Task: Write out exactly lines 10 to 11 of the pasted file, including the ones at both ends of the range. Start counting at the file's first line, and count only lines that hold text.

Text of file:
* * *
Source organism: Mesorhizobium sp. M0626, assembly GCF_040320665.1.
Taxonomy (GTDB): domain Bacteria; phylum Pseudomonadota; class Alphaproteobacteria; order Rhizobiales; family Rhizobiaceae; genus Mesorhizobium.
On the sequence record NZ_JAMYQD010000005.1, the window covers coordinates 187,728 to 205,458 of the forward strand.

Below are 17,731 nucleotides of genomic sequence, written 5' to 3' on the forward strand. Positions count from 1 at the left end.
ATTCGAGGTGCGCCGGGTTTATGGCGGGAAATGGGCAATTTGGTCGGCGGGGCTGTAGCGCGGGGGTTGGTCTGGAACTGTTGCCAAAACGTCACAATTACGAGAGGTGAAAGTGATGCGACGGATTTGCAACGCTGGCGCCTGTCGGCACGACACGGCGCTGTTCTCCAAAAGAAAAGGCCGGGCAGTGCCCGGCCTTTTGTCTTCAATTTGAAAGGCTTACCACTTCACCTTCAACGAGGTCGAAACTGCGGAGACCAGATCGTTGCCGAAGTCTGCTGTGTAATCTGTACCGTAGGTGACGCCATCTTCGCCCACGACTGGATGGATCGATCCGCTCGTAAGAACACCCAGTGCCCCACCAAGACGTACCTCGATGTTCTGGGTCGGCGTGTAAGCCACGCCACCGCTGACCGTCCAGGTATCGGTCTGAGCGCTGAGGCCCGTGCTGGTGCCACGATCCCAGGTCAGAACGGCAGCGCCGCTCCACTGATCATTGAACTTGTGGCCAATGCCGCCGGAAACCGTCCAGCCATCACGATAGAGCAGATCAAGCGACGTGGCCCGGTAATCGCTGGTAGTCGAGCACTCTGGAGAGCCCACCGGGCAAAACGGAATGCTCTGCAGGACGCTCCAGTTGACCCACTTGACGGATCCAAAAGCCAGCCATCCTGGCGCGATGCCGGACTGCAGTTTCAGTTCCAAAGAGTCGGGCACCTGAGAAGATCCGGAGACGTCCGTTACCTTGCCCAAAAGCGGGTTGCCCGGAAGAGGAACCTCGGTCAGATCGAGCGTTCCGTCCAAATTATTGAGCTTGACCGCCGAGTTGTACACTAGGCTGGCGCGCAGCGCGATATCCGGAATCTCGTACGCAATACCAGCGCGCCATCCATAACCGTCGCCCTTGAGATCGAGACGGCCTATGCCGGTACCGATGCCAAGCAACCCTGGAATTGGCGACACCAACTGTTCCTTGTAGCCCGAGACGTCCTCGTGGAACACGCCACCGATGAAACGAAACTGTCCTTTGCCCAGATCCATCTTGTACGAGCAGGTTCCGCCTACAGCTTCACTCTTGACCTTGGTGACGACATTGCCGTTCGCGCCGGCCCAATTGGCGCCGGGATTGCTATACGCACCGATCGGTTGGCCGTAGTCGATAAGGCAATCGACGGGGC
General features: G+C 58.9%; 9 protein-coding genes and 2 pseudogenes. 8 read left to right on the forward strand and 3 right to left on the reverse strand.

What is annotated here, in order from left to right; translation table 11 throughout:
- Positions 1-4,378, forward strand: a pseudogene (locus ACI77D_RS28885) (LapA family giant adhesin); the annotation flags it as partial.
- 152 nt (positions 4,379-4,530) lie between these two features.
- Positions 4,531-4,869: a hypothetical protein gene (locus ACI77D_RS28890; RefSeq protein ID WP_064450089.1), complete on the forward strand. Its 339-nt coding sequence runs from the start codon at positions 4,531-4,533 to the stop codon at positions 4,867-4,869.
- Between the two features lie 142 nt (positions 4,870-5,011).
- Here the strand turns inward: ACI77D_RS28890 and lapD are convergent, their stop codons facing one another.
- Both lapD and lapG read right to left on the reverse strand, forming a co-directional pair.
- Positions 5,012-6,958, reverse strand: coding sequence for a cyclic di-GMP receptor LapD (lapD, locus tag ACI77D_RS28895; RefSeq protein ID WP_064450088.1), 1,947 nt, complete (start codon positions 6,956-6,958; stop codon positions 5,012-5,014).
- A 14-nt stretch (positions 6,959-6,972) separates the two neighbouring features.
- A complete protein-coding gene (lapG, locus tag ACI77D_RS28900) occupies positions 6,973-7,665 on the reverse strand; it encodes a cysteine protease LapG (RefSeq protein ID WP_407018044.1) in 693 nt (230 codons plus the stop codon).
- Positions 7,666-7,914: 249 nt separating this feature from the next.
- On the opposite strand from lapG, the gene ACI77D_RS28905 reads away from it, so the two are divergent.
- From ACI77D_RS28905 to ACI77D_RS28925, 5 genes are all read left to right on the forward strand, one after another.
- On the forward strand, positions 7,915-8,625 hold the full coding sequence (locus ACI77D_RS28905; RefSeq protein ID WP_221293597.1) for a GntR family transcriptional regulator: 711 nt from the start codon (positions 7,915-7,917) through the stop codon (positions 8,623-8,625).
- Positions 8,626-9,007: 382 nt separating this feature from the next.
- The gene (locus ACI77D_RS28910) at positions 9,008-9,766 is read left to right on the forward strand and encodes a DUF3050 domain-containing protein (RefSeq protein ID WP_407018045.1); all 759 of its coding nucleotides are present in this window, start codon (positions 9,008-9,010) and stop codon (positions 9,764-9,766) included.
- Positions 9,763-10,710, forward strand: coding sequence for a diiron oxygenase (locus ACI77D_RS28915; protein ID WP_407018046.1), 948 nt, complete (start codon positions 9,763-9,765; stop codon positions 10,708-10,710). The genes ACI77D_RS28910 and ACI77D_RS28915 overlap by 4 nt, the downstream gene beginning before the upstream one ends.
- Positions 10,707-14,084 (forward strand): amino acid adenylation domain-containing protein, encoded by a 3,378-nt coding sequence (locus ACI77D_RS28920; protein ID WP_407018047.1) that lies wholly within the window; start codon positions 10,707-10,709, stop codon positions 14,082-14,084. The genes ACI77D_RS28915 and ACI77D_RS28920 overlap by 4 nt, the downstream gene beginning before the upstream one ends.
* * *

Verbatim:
- Positions 4,531-4,869: a hypothetical protein gene (locus ACI77D_RS28890; RefSeq protein ID WP_064450089.1), complete on the forward strand. Its 339-nt coding sequence runs from the start codon at positions 4,531-4,533 to the stop codon at positions 4,867-4,869.
- Between the two features lie 142 nt (positions 4,870-5,011).